The Aspire Program works with people experiencing chronic homelessness through long-term case management and assistance to secure sustainable housing, employment and other goals. The model applies the Housing First principle. Housing First is an approach to ending homelessness that centres on quickly moving people experiencing homelessness into independent and permanent housing and then providing additional supports and services as needed. Under the Aspire service model, participants are provided stable accommodation, job readiness training, pathways to employment and life skills development. Importantly, they also have the long-term support of a dedicated ‘Navigator’ to help them connect with wider support services and identify and achieve their aspirations. The Aspire Program is designed as a three-year program with tiered intensity of support. Each individual’s journey will be unique, and the level of support will be adjusted to reflect their strengths and needs.
To be referred to the Aspire Program, individuals must meet the following eligibility criteria: ● Aged 18-55; ● Currently homeless, or about to be released from a partnering prison or discharged from a partnering hospital and identified as being at risk of homelessness; ● Have been homeless for at least three months in the preceding year (unless incarcerated or in hospital); ● Located in metropolitan Adelaide with the intention of staying in the area; ● Not subject to any unresolved criminal charges; and ● Entitled to a Medicare Card. Referrals will be accepted from providers of homelessness services, participating prisons (up to 10% of referrals), participating hospitals (up to 10% of referrals) and Housing SA. Significant demand is expected for the program, and referrals will be capped at the number of program vacancies. Eligible referrals will be accepted on a first come first served basis.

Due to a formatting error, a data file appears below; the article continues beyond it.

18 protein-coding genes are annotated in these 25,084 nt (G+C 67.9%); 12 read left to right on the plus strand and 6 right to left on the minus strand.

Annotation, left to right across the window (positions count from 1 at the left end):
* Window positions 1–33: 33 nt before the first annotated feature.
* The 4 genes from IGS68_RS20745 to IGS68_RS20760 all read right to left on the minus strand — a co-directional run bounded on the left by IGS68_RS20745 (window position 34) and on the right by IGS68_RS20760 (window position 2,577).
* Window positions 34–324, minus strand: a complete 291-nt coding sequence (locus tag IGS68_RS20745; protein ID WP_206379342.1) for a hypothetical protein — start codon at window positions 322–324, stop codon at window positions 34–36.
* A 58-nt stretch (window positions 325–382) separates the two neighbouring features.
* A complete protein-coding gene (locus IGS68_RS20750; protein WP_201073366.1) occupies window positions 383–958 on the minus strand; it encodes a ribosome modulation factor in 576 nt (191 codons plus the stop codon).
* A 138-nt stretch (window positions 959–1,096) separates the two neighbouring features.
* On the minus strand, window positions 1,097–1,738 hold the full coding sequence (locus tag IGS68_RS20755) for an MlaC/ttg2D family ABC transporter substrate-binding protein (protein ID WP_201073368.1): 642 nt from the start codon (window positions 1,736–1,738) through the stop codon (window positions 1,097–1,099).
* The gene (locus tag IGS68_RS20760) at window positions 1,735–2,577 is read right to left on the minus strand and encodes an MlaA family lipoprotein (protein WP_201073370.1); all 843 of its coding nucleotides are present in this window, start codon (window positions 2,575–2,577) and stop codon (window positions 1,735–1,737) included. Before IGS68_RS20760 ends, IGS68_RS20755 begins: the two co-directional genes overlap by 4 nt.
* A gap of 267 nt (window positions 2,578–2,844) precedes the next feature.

INDIGO data are shared for research and policy analysis purposes. INDIGO data can be used to support a range of insights, for example, to understand the social outcomes that projects aim to improve, the network of organisations across projects, trends, scales, timelines and summary information. The collaborative system by which we collect, process, and share data is designed to advance data-sharing norms, harmonise data definitions and improve data use. These data are NOT shared for auditing, investment, or legal purposes. Please independently verify any data that you might use in decision making. We provide no guarantees or assurances as to the quality of these data. Data may be inaccurate, incomplete, inconsistent, and/or not current for various reasons: INDIGO is a collaborative and iterative initiative that mostly relies on projects all over the world volunteering to share their data. We have a system for processing information and try to attribute data to named sources, but we do not audit, cross-check, or verify all information provided to us. It takes time and resources to share data, which may not have been included in a project’s budget. Many of the projects are ongoing and timely updates may not be available. Different people may have different interpretations of data items and definitions. Even when data are high quality, interpretation or generalisation to different contexts may not be possible and/or requires additional information and/or expertise. Help us improve our data quality: email us at firstname.lastname@example.org if you have data on new projects, changes or performance updates on current projects, clarifications or corrections on our data, and/or confidentiality or sensitivity notices. Please also give input via the INDIGO Data Definitions Improvement Tool and INDIGO Feedback Questionnaire.